On Saturday July 30, Fórum Grita Baixada and several other local organizations and social movements held their own torch relay, dubbed the “Torch of Shame” to highlight the neglect that has characterized the region. Torch of shame, black and unlit with running red paint symbolizing the bloodshed in the region, was a “symbol of mourning and of the struggle for peace and life” in the Baixada. A pamphlet distributed throughout the relay in nine municipalities of the Baixada expressed local concerns: “We, residents of the Baixada Fluminense, receive the Olympics with a mix of happiness and a lot of pain. Happiness because we welcome the Olympic spirit of promoting peace, friendship, and goodwill between peoples. Pain because the State of Exception to Rights looks after our beloved Baixada.”

Torch of shame

Douglas Almeida, member of Fórum Grita Baixada and one of the organizers of the “Torch of Shame” relay, reiterated this sentiment: “By calling together different institutions to take part in the torch of shame relay, the Forum Grita Baixada reaffirms its mission to unite various struggles within the region to give visibility to the problems that residents face in their daily lives. The torch of shame relay wasn’t a ‘no’ against the Olympics, but a ‘no’ against the negligence of our public officials toward the people of the Baixada Fluminense.”

Though violence and neglect have stigmatized the Baixada, the actions of the Fórum Grita Baixada represent a sense of regional pride and shared struggle. Misguided and corrupt politicians are those that bear the torch of shame. The O Caxiense video served as a reminder for many of the perverse priorities and forms of implicit rights violations and explicit state violence that dominate politics in the region. Reports claim that the protesters at Wednesday’s official torch relay were teachers; teachers who likely haven’t been paid in months.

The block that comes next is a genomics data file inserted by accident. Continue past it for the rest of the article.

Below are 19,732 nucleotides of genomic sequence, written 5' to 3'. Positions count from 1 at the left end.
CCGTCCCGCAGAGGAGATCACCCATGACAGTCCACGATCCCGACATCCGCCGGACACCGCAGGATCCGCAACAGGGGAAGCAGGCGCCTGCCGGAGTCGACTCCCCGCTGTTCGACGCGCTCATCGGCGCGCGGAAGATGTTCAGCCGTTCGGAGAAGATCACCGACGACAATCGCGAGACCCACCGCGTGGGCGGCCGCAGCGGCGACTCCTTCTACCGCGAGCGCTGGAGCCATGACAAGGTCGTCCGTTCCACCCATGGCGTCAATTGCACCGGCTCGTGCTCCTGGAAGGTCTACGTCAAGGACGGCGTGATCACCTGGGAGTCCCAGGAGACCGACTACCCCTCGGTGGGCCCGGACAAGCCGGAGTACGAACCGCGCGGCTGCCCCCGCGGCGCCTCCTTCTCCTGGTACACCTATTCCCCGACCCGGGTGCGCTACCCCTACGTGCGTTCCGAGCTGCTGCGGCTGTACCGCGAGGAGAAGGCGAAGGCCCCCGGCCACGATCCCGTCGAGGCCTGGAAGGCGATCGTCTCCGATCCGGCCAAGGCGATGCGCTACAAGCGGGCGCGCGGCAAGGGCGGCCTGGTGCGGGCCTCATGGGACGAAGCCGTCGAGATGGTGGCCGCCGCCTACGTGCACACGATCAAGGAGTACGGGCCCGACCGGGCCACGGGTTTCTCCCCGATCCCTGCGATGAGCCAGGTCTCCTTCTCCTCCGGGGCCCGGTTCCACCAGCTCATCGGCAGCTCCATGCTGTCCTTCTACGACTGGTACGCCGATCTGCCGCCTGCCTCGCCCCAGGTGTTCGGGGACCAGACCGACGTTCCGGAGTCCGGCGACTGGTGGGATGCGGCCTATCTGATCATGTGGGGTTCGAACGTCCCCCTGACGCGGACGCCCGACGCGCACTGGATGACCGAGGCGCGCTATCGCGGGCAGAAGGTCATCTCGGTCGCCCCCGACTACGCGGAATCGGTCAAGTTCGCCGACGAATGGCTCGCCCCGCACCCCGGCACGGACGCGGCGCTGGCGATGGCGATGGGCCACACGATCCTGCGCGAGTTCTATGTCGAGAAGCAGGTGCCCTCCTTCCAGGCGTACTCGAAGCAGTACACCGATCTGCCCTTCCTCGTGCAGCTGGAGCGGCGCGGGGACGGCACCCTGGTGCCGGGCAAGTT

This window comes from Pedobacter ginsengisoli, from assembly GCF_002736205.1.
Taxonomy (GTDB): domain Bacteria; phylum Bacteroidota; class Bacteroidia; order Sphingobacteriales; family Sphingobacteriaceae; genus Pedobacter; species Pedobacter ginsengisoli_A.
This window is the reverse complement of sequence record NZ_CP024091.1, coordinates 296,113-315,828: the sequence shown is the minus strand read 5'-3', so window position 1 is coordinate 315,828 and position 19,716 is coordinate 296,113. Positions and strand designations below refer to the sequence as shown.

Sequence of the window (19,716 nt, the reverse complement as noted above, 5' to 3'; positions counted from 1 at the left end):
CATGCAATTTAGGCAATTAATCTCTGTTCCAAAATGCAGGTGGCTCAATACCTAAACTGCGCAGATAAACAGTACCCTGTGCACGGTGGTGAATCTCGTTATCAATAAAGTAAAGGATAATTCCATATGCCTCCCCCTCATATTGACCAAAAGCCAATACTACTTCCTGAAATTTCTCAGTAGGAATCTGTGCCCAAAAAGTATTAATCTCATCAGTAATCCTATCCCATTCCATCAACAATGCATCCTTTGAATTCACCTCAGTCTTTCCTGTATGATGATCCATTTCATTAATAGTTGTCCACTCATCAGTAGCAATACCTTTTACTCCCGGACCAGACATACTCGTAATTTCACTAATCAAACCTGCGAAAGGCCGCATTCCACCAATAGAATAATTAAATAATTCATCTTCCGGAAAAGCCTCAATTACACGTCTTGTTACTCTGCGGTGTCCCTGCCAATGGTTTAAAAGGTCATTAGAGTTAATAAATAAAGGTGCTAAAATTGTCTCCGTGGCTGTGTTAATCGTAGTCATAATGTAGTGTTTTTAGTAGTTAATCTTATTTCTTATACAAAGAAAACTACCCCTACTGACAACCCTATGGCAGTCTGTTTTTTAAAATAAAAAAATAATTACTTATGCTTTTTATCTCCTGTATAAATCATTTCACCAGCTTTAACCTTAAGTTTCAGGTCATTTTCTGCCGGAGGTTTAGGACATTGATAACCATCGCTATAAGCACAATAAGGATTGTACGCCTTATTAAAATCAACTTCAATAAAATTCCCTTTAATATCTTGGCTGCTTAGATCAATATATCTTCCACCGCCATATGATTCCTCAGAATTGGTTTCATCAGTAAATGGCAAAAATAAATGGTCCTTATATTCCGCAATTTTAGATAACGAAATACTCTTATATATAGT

Similar repressive tactics were also used against teachers and other public servants at a torch protest on July 27 in Angra dos Reis, one of the torch’s first stops in the State of Rio and to the southwest of the Baixada Fluminense. In response to the excessive use of force by police, the Union for Education Professionals in the State of Rio in Angra do Reis (SEPE) released a statement condemning both police violence and the precarious situation that many residents of the State of Rio find themselves in: “Are the passing of the Torch and the image of the city in the media worth more than the lives lost or neglected every day by the lack of hospitals, a quality education, and essential social services for our citizens?”

In the Praça do Pacificador, Duque de Caxias’ central square, university professor Oswaldo Barros held up one of the few handmade protest signs visible at Wednesday’s torch ceremony: “We don’t have security, we don’t have health. This torch is just to manipulate the people here. They don’t have access to a good education, many don’t know their rights. We are living a crisis of governance.”

Oswaldo Barros

However, many who came to the ceremony were both fully aware that policymakers had abused their rights yet still saw the arrival of the Olympic torch as a historic moment. “This means a lot,” said Maria Regina as she wiped tears from her eyes when the torch arrived on the stage of the Raul Cortez Theater designed by Oscar Niemeyer. “Our whole lives we’ve been waiting for something like this. This is a sacrificed city, it’s not very well taken care of. Having the torch here is an enormous satisfaction.”

Maria Regina

The Olympics opening ceremony on August 5 will kick start nearly two months of Olympic and Paralympic Games. The world will be watching what other sacrifices Rio’s residents will have to make to ensure the Games are a success, but historic and systemic negligence and violence are likely to still dominate once the Games come to an end.